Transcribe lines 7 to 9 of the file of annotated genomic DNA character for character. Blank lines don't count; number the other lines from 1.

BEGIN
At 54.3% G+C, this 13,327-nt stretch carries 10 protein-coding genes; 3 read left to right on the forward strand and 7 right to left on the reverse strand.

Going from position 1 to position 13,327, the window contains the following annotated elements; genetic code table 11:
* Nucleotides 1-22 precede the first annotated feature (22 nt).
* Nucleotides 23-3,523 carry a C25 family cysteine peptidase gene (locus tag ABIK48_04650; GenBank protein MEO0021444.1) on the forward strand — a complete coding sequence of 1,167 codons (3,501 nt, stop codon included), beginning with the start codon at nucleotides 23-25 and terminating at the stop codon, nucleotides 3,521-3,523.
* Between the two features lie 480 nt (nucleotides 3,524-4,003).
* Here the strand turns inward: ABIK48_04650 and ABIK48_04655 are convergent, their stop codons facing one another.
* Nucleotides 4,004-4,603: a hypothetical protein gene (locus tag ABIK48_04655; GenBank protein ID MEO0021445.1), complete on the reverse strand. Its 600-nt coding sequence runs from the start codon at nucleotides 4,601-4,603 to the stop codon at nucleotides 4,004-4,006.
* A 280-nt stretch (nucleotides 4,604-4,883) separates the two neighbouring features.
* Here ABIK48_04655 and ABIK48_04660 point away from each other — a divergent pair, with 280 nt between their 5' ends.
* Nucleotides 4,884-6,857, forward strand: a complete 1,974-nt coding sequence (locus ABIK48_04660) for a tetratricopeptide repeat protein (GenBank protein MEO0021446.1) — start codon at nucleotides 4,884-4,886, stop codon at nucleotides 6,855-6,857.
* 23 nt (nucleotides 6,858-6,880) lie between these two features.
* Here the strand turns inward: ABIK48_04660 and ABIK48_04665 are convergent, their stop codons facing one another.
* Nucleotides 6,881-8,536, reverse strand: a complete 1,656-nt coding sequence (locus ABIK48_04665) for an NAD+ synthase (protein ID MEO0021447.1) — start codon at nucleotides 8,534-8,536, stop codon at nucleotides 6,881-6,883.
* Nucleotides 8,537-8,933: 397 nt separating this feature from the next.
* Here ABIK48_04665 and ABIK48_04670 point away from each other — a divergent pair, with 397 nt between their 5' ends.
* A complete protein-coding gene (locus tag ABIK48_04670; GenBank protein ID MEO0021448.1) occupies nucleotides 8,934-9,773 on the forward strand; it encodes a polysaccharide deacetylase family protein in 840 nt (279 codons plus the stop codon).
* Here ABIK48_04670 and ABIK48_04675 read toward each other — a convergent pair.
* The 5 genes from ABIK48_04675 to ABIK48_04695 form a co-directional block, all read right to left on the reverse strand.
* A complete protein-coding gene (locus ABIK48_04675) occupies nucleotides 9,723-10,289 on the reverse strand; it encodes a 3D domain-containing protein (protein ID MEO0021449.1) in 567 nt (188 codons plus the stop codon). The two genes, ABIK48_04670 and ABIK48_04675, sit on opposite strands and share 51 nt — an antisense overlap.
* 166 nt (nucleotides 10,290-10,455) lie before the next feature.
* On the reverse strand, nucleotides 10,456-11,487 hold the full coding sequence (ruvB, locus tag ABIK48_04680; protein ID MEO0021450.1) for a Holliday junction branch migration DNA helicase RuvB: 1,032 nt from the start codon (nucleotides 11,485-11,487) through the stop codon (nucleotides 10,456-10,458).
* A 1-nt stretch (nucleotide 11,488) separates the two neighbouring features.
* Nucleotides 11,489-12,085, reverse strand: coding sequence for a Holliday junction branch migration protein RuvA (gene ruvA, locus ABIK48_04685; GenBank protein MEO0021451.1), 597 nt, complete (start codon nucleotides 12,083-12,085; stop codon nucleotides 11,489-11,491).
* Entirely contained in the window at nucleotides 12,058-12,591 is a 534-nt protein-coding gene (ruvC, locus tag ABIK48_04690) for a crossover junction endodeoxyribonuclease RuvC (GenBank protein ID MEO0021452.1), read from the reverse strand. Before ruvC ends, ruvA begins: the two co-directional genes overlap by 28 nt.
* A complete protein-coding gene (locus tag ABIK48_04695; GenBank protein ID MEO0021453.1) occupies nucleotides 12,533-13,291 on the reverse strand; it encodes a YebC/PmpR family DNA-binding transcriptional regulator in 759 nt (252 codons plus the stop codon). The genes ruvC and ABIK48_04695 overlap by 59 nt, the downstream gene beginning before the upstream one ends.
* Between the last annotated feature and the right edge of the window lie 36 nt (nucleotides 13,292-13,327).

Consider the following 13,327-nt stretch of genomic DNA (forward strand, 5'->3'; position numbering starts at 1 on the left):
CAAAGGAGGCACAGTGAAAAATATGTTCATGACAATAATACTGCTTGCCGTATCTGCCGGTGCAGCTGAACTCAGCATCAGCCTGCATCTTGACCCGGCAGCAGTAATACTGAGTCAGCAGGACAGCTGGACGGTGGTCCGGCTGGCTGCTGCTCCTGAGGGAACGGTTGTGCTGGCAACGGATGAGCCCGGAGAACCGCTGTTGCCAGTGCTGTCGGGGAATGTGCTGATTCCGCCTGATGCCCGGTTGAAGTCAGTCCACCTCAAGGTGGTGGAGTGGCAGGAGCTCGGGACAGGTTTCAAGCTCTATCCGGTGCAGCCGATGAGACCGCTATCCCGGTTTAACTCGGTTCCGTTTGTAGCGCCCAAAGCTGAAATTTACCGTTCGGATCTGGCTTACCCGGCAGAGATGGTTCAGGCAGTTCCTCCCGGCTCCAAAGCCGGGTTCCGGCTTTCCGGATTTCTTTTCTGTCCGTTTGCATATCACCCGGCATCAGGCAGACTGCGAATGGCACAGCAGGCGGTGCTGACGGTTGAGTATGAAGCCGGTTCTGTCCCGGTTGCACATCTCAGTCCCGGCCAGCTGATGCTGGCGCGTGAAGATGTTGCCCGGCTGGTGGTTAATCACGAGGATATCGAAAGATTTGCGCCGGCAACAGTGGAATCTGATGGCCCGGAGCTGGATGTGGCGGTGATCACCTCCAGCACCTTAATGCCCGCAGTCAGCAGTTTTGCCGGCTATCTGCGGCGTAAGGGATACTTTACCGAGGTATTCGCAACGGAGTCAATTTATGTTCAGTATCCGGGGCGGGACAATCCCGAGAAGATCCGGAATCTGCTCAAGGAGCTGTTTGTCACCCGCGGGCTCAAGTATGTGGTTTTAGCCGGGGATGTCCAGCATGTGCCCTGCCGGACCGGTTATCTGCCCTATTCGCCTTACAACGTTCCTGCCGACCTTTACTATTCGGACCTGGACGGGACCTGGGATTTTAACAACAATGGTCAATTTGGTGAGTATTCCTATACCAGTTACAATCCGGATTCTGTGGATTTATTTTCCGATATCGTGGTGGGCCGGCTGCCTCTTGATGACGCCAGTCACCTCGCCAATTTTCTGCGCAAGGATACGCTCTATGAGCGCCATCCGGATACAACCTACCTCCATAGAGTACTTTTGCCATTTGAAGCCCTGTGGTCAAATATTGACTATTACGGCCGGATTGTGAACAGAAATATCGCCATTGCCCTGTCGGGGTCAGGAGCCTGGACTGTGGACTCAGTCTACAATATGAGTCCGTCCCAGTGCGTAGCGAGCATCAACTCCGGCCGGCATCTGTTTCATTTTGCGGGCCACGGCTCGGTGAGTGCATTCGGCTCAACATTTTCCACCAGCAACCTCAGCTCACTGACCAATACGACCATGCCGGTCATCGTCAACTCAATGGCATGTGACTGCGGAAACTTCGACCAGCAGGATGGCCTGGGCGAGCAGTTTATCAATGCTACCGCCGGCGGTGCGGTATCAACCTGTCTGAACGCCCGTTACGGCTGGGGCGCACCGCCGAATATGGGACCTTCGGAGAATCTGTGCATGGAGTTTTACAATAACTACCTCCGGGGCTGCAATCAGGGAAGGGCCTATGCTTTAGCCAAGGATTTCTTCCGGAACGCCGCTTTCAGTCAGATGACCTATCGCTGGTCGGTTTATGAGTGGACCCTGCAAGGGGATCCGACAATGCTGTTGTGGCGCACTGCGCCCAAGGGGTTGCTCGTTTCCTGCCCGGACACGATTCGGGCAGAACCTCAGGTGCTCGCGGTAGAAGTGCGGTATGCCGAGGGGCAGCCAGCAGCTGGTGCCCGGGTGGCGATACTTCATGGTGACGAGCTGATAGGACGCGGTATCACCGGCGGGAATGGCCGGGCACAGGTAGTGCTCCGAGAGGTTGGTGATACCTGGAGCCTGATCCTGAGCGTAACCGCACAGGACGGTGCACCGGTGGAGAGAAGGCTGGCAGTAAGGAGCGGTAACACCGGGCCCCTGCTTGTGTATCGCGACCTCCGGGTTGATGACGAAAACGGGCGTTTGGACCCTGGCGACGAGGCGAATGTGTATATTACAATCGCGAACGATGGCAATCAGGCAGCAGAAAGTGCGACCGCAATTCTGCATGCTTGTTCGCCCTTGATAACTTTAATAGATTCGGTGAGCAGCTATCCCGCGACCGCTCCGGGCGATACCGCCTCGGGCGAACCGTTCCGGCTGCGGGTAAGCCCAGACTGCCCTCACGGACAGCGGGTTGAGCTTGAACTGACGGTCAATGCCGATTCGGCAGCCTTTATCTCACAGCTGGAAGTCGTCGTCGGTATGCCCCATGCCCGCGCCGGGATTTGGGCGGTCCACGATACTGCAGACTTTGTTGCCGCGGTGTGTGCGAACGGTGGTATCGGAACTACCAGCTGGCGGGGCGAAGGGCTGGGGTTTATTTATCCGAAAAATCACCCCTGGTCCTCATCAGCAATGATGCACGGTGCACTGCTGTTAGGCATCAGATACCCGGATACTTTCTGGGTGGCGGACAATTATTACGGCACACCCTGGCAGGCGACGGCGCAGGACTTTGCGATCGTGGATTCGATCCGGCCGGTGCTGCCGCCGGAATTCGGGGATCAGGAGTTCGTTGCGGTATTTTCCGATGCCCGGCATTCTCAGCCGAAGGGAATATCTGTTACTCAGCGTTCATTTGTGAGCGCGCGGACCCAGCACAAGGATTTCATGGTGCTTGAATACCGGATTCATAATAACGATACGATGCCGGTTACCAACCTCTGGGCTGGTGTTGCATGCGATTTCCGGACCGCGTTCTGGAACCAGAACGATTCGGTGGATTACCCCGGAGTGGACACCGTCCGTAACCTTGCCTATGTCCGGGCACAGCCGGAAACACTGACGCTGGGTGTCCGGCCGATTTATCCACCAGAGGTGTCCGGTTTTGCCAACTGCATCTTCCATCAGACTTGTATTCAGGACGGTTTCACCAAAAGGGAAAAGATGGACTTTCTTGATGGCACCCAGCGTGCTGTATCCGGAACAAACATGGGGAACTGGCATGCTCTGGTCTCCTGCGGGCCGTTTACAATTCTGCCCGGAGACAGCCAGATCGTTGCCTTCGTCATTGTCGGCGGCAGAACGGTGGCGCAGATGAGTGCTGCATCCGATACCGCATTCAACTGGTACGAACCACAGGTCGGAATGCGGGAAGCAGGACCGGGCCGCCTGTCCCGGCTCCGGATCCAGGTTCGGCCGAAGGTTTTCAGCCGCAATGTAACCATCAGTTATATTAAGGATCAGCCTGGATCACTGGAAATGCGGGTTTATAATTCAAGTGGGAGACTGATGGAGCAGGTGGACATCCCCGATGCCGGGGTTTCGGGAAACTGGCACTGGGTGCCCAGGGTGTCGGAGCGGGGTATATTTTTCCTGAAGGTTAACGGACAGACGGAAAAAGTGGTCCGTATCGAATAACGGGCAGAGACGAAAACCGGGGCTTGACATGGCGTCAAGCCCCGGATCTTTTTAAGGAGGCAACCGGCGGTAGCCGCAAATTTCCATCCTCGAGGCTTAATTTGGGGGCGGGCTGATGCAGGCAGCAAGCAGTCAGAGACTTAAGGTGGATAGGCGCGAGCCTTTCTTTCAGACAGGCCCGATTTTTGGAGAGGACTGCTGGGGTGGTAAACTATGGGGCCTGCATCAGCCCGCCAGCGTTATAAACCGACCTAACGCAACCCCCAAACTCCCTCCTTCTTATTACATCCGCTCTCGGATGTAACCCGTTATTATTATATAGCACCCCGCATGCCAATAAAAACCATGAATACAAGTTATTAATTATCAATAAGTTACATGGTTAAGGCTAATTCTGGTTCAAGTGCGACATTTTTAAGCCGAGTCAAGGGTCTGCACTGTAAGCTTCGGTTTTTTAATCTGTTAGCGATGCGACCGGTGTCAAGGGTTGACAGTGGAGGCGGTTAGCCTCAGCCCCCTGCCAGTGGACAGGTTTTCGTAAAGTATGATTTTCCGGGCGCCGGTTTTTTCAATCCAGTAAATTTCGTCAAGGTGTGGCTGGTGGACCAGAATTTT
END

* Nucleotides 4,004-4,603: a hypothetical protein gene (locus tag ABIK48_04655; GenBank protein ID MEO0021445.1), complete on the reverse strand. Its 600-nt coding sequence runs from the start codon at nucleotides 4,601-4,603 to the stop codon at nucleotides 4,004-4,006.
* A 280-nt stretch (nucleotides 4,604-4,883) separates the two neighbouring features.
* Here ABIK48_04655 and ABIK48_04660 point away from each other — a divergent pair, with 280 nt between their 5' ends.